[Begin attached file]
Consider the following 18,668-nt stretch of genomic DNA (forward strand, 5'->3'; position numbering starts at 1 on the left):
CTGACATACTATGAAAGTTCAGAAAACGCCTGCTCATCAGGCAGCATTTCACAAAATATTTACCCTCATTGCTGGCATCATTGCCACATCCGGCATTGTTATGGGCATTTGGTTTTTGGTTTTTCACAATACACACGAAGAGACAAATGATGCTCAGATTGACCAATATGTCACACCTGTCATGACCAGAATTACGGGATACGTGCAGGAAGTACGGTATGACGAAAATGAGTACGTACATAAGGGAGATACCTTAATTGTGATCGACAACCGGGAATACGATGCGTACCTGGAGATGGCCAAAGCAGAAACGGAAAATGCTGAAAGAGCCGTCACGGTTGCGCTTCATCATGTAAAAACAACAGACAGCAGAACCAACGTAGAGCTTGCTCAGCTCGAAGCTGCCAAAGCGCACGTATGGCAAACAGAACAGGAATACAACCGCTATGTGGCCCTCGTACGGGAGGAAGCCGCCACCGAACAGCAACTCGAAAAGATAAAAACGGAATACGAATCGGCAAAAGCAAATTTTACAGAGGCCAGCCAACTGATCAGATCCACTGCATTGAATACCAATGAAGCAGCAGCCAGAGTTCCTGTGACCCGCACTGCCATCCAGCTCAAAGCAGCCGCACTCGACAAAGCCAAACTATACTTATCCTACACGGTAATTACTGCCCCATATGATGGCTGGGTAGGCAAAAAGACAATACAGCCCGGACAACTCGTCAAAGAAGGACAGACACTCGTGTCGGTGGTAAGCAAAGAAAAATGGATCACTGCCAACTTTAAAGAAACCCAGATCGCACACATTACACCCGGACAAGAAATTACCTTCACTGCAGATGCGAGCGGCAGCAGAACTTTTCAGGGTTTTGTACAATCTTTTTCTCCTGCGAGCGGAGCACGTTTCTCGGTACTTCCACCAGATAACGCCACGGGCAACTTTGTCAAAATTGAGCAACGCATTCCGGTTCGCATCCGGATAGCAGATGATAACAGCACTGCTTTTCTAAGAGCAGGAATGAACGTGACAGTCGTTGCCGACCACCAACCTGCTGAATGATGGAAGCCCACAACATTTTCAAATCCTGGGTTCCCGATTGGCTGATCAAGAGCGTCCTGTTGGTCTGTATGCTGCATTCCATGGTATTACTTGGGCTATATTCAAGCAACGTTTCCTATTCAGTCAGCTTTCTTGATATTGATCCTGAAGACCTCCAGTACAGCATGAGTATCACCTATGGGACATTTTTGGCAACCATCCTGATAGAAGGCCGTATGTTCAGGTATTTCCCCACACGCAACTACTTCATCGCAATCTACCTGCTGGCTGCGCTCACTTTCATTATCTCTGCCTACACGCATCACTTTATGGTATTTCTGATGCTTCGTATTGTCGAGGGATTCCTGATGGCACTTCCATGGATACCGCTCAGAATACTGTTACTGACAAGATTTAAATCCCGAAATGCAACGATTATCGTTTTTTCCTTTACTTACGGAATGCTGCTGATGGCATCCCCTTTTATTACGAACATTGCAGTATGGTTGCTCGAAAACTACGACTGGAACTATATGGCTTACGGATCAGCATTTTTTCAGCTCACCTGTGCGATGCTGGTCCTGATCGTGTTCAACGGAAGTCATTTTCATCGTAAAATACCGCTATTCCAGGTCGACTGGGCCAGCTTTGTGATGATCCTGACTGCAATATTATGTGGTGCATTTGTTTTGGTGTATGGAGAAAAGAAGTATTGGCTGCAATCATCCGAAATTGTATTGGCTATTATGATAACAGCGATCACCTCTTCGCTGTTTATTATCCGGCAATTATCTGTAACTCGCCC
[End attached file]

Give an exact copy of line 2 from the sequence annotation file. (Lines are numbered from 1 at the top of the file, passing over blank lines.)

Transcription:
CTGACATACTATGAAAGTTCAGAAAACGCCTGCTCATCAGGCAGCATTTCACAAAATATTTACCCTCATTGCTGGCATCATTGCCACATCCGGCATTGTTATGGGCATTTGGTTTTTGGTTTTTCACAATACACACGAAGAGACAAATGATGCTCAGATTGACCAATATGTCACACCTGTCATGACCAGAATTACGGGATACGTGCAGGAAGTACGGTATGACGAAAATGAGTACGTACATAAGGGAGATACCTTAATTGTGATCGACAACCGGGAATACGATGCGTACCTGGAGATGGCCAAAGCAGAAACGGAAAATGCTGAAAGAGCCGTCACGGTTGCGCTTCATCATGTAAAAACAACAGACAGCAGAACCAACGTAGAGCTTGCTCAGCTCGAAGCTGCCAAAGCGCACGTATGGCAAACAGAACAGGAATACAACCGCTATGTGGCCCTCGTACGGGAGGAAGCCGCCACCGAACAGCAACTCGAAAAGATAAAAACGGAATACGAATCGGCAAAAGCAAATTTTACAGAGGCCAGCCAACTGATCAGATCCACTGCATTGAATACCAATGAAGCAGCAGCCAGAGTTCCTGTGACCCGCACTGCCATCCAGCTCAAAGCAGCCGCACTCGACAAAGCCAAACTATACTTATCCTACACGGTAATTACTGCCCCATATGATGGCTGGGTAGGCAAAAAGACAATACAGCCCGGACAACTCGTCAAAGAAGGACAGACACTCGTGTCGGTGGTAAGCAAAGAAAAATGGATCACTGCCAACTTTAAAGAAACCCAGATCGCACACATTACACCCGGACAAGAAATTACCTTCACTGCAGATGCGAGCGGCAGCAGAACTTTTCAGGGTTTTGTACAATCTTTTTCTCCTGCGAGCGGAGCACGTTTCTCGGTACTTCCACCAGATAACGCCACGGGCAACTTTGTCAAAATTGAGCAACGCATTCCGGTTCGCATCCGGATAGCAGATGATAACAGCACTGCTTTTCTAAGAGCAGGAATGAACGTGACAGTCGTTGCCGACCACCAACCTGCTGAATGATGGAAGCCCACAACATTTTCAAATCCTGGGTTCCCGATTGGCTGATCAAGAGCGTCCTGTTGGTCTGTATGCTGCATTCCATGGTATTACTTGGGCTATATTCAAGCAACGTTTCCTATTCAGTCAGCTTTCTTGATATTGATCCTGAAGACCTCCAGTACAGCATGAGTATCACCTATGGGACATTTTTGGCAACCATCCTGATAGAAGGCCGTATGTTCAGGTATTTCCCCACACGCAACTACTTCATCGCAATCTACCTGCTGGCTGCGCTCACTTTCATTATCTCTGCCTACACGCATCACTTTATGGTATTTCTGATGCTTCGTATTGTCGAGGGATTCCTGATGGCACTTCCATGGATACCGCTCAGAATACTGTTACTGACAAGATTTAAATCCCGAAATGCAACGATTATCGTTTTTTCCTTTACTTACGGAATGCTGCTGATGGCATCCCCTTTTATTACGAACATTGCAGTATGGTTGCTCGAAAACTACGACTGGAACTATATGGCTTACGGATCAGCATTTTTTCAGCTCACCTGTGCGATGCTGGTCCTGATCGTGTTCAACGGAAGTCATTTTCATCGTAAAATACCGCTATTCCAGGTCGACTGGGCCAGCTTTGTGATGATCCTGACTGCAATATTATGTGGTGCATTTGTTTTGGTGTATGGAGAAAAGAAGTATTGGCTGCAATCATCCGAAATTGTATTGGCTATTATGATAACAGCGATCACCTCTTCGCTGTTTATTATCCGGCAATTATCTGTAACTCGCCC